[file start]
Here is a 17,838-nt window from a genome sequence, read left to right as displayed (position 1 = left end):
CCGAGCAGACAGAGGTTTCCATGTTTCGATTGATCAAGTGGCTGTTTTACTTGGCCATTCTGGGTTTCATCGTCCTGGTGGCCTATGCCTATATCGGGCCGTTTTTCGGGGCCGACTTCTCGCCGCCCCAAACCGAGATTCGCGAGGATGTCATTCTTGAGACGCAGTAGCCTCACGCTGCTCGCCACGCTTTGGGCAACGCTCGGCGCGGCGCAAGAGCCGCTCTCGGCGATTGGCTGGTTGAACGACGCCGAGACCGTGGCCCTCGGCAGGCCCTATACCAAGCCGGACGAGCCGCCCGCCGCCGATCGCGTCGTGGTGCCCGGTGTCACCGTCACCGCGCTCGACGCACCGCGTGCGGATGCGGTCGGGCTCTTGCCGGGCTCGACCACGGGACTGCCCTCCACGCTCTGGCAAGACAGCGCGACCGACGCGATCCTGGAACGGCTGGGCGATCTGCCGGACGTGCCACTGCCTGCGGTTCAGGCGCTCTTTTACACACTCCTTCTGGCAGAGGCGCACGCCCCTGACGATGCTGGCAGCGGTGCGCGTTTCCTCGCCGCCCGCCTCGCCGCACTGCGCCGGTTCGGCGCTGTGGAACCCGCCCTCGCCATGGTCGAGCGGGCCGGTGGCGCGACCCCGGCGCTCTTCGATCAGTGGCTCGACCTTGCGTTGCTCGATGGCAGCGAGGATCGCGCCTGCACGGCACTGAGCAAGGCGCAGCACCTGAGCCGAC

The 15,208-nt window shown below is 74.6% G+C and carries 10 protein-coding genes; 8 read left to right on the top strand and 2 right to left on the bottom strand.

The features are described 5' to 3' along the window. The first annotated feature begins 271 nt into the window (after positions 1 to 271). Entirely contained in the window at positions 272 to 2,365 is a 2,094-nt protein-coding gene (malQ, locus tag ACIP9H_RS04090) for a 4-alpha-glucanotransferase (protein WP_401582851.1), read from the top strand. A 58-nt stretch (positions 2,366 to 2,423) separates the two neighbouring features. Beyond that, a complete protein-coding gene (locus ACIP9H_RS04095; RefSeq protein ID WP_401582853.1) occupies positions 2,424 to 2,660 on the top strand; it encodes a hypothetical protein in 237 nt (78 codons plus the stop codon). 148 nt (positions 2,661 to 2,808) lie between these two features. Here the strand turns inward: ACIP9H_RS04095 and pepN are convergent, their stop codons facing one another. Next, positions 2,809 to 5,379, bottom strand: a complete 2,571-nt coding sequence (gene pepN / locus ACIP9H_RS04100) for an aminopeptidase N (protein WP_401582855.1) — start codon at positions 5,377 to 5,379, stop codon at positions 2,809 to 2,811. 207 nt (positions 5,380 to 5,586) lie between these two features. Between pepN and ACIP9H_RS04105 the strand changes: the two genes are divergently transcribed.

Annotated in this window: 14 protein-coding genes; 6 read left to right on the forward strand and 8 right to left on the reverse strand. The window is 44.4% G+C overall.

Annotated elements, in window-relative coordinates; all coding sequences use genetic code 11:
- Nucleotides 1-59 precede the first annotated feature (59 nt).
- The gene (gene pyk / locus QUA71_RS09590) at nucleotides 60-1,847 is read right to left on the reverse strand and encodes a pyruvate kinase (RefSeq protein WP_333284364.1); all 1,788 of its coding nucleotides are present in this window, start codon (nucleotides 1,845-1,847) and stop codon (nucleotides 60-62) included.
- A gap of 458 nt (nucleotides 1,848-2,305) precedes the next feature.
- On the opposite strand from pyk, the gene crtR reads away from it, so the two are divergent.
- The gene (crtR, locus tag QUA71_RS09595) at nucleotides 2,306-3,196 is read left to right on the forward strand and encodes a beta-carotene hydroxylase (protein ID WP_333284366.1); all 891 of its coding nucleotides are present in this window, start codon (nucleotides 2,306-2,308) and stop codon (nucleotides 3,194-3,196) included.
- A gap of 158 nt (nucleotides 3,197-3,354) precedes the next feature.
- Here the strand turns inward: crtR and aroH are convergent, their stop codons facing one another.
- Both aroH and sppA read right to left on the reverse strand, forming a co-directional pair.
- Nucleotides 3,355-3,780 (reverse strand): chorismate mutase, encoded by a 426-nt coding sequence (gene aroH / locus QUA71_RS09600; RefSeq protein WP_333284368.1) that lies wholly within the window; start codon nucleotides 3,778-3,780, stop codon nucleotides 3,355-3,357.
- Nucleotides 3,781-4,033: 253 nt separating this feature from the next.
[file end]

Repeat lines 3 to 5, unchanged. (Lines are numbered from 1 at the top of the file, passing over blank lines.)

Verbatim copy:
The 15,208-nt window shown below is 74.6% G+C and carries 10 protein-coding genes; 8 read left to right on the top strand and 2 right to left on the bottom strand.

The features are described 5' to 3' along the window. The first annotated feature begins 271 nt into the window (after positions 1 to 271). Entirely contained in the window at positions 272 to 2,365 is a 2,094-nt protein-coding gene (malQ, locus tag ACIP9H_RS04090) for a 4-alpha-glucanotransferase (protein WP_401582851.1), read from the top strand. A 58-nt stretch (positions 2,366 to 2,423) separates the two neighbouring features. Beyond that, a complete protein-coding gene (locus ACIP9H_RS04095; RefSeq protein ID WP_401582853.1) occupies positions 2,424 to 2,660 on the top strand; it encodes a hypothetical protein in 237 nt (78 codons plus the stop codon). 148 nt (positions 2,661 to 2,808) lie between these two features. Here the strand turns inward: ACIP9H_RS04095 and pepN are convergent, their stop codons facing one another. Next, positions 2,809 to 5,379, bottom strand: a complete 2,571-nt coding sequence (gene pepN / locus ACIP9H_RS04100) for an aminopeptidase N (protein WP_401582855.1) — start codon at positions 5,377 to 5,379, stop codon at positions 2,809 to 2,811. 207 nt (positions 5,380 to 5,586) lie between these two features. Between pepN and ACIP9H_RS04105 the strand changes: the two genes are divergently transcribed.

Annotated in this window: 14 protein-coding genes; 6 read left to right on the forward strand and 8 right to left on the reverse strand. The window is 44.4% G+C overall.